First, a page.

Create install-package: Go to the directory with the spec-files and rebuild the package:

cd $HOME/mypm/SPECS
rpm -bb thuban.spec
Next, you will find the newly created package in $HOME/myrpm/RPMS/i386. If you build the package for another architecture than i386, then the name of the directory has a corresponding name.

For documentation of RPM, either type man rpm or rpm --help. This will provide you with information on the various command line options of RPM. For more information see the homepage of RPM.

1.1.2. Win32 Systems

A common installation package of Thuban for Win32 systems is available from the Thuban website download section. This installation package is configured for displaying file based vector data (Shapefiles). For the display of raster data or the connection to spatial databases additional steps are needed.

The required Python packages are listed and linked on the download page as well. If you don't have Python installed already, download the packages for Python, wxPython for Python and the SQLite Python Libraries as well as the Thuban package. Install all four packages in the order: Python, wxPython, SQLite, Thuban. Follow the installation instructions provided by the seperate setups. The Thuban installation package will add an entry in the menu folder you configured. Raster Data: Installation of GDAL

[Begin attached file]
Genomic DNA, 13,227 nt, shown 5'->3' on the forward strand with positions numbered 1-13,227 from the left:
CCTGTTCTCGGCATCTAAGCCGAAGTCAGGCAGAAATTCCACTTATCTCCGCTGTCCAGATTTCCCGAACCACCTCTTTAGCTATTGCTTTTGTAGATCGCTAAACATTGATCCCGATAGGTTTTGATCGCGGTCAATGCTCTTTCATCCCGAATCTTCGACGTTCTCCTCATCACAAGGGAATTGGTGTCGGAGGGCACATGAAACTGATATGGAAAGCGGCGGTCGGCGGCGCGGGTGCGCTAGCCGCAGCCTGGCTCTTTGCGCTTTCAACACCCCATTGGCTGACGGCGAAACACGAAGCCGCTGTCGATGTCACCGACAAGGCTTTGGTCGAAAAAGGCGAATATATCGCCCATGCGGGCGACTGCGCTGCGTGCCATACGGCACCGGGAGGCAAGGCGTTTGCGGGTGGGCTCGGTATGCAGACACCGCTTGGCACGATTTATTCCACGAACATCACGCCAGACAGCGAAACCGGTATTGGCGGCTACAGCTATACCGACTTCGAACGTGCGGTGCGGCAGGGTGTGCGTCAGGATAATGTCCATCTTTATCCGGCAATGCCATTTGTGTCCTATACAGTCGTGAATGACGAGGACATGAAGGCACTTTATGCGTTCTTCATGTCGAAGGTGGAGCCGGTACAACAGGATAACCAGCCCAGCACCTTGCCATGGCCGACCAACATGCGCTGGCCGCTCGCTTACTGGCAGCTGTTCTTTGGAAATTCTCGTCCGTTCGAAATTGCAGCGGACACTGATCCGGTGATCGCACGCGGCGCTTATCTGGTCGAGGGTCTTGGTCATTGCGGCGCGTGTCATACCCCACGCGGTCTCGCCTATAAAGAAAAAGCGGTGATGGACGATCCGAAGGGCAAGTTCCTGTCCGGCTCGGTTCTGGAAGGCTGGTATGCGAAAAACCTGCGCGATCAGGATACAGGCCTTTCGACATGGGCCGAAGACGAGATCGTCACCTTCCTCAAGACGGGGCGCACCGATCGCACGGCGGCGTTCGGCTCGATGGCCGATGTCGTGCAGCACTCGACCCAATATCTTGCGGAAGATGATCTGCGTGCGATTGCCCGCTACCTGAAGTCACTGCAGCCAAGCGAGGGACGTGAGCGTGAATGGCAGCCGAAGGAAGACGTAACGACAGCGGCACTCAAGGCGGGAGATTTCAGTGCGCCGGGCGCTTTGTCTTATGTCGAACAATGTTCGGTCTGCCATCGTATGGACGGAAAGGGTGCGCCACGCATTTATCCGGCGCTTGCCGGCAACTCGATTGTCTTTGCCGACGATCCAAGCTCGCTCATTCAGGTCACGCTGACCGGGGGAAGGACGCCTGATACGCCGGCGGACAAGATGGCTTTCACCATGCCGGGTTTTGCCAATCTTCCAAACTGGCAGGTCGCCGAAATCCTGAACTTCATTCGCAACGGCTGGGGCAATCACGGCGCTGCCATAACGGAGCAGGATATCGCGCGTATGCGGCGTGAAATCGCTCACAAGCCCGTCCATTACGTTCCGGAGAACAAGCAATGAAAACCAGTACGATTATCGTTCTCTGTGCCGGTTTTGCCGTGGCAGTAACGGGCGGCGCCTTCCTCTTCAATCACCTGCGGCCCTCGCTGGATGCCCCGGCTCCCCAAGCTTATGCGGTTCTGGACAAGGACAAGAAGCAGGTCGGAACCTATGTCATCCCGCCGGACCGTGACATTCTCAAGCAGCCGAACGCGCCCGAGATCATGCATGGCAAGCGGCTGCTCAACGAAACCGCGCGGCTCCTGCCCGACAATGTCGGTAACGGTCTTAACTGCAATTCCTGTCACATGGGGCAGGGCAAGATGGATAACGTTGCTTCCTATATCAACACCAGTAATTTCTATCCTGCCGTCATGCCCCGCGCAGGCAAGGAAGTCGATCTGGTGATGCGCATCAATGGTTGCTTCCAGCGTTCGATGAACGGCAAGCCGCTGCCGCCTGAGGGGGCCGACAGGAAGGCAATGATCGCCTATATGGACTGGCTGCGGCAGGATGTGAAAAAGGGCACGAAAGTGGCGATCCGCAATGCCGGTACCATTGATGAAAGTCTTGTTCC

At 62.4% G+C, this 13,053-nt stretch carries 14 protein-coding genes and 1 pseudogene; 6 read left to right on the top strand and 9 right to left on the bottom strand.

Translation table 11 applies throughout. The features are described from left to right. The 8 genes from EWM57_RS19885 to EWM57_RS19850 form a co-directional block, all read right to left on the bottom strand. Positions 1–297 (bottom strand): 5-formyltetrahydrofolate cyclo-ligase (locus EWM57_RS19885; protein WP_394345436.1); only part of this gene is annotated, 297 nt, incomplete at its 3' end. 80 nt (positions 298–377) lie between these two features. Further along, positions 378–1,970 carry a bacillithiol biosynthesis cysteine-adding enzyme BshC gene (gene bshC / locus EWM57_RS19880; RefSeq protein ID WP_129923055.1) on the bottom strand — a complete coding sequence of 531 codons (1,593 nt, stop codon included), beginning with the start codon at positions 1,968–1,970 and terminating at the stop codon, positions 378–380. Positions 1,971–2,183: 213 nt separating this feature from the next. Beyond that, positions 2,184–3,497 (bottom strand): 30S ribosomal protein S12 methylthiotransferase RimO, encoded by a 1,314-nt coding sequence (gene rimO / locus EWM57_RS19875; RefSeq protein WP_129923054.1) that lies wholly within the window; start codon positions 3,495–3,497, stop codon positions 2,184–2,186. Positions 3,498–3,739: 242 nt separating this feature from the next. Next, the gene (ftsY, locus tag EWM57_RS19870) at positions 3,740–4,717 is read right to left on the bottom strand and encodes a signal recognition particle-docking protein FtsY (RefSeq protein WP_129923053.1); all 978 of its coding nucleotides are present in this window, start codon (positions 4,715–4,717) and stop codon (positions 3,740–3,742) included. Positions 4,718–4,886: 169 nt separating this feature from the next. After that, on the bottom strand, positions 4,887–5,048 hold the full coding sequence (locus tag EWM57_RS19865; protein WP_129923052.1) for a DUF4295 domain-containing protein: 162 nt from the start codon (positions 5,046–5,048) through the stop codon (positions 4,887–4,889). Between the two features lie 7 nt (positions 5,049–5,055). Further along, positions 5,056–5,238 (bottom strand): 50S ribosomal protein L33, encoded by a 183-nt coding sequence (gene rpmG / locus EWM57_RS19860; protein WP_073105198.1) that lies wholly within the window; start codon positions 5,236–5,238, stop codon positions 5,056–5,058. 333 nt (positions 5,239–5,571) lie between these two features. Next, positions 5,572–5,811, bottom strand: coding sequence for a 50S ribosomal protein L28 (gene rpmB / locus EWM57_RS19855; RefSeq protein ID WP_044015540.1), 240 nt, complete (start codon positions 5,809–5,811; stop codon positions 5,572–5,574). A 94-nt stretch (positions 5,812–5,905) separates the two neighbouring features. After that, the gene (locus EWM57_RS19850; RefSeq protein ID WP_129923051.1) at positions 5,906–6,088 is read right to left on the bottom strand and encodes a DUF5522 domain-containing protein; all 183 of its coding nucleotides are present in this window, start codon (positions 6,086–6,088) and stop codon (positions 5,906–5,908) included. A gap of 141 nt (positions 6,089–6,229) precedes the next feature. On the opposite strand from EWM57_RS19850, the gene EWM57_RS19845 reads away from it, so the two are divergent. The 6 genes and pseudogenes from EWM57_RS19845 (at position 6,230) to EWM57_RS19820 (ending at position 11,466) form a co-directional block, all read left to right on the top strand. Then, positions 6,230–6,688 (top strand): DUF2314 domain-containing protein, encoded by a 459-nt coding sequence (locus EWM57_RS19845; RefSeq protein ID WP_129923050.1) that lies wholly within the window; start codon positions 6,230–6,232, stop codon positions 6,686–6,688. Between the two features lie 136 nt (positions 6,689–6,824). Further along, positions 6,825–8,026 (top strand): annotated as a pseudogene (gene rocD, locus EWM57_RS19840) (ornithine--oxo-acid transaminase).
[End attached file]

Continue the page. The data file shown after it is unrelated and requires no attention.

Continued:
Enabling the raster data features of Thuban is straight forward. For the examples we assume that Thuban has been installed under C:\Thuban:

  • Download the zip-archive gdal-win2k.

  • Extract the archive (e.g. with WiZ (InfoZip)) into the C:\Thuban\Lib directory of your Thuban installation.

  • Extent the PYTHONPATH environment variable (in your Windows Control Panel) to make the new libraries available for Thuban.


  • Extent also the PATH environment variable accordingly:


After this installation steps Thuban is ready to display raster data (e.g. the island.tif from the Iceland Demo data set. Working with PostGIS: Installation of PsycoPG

To access PostgreSQL/PostGIS spatial databases with Thuban you have to install the PsycoPG package for Windows:

  • Download the zip-archive

  • Extract the zip-archive into a directory either already in your PYTHONPATH or extent your PYTHONPATH variable to the directory you have extracted the archive to.

For installation and maintenance of spatial databases we refer to the PostGIS Homepage.